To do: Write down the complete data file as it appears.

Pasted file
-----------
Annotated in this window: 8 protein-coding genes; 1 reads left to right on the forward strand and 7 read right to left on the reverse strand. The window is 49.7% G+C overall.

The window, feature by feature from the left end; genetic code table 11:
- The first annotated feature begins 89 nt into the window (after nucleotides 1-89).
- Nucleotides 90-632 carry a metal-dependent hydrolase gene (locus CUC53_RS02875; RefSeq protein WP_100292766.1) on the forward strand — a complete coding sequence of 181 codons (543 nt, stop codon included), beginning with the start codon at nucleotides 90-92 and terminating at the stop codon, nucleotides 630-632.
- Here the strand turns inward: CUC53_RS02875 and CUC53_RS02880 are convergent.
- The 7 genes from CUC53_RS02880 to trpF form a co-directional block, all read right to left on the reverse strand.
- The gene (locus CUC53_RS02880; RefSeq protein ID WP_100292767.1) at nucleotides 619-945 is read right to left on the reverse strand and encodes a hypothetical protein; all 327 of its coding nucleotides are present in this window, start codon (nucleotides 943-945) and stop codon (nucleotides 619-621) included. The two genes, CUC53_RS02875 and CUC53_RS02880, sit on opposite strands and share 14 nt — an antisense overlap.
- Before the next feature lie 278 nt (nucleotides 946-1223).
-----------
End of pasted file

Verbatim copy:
Annotated in this window: 8 protein-coding genes; 1 reads left to right on the forward strand and 7 read right to left on the reverse strand. The window is 49.7% G+C overall.

The window, feature by feature from the left end; genetic code table 11:
- The first annotated feature begins 89 nt into the window (after nucleotides 1-89).
- Nucleotides 90-632 carry a metal-dependent hydrolase gene (locus CUC53_RS02875; RefSeq protein WP_100292766.1) on the forward strand — a complete coding sequence of 181 codons (543 nt, stop codon included), beginning with the start codon at nucleotides 90-92 and terminating at the stop codon, nucleotides 630-632.
- Here the strand turns inward: CUC53_RS02875 and CUC53_RS02880 are convergent.
- The 7 genes from CUC53_RS02880 to trpF form a co-directional block, all read right to left on the reverse strand.
- The gene (locus CUC53_RS02880; RefSeq protein ID WP_100292767.1) at nucleotides 619-945 is read right to left on the reverse strand and encodes a hypothetical protein; all 327 of its coding nucleotides are present in this window, start codon (nucleotides 943-945) and stop codon (nucleotides 619-621) included. The two genes, CUC53_RS02875 and CUC53_RS02880, sit on opposite strands and share 14 nt — an antisense overlap.
- Before the next feature lie 278 nt (nucleotides 946-1223).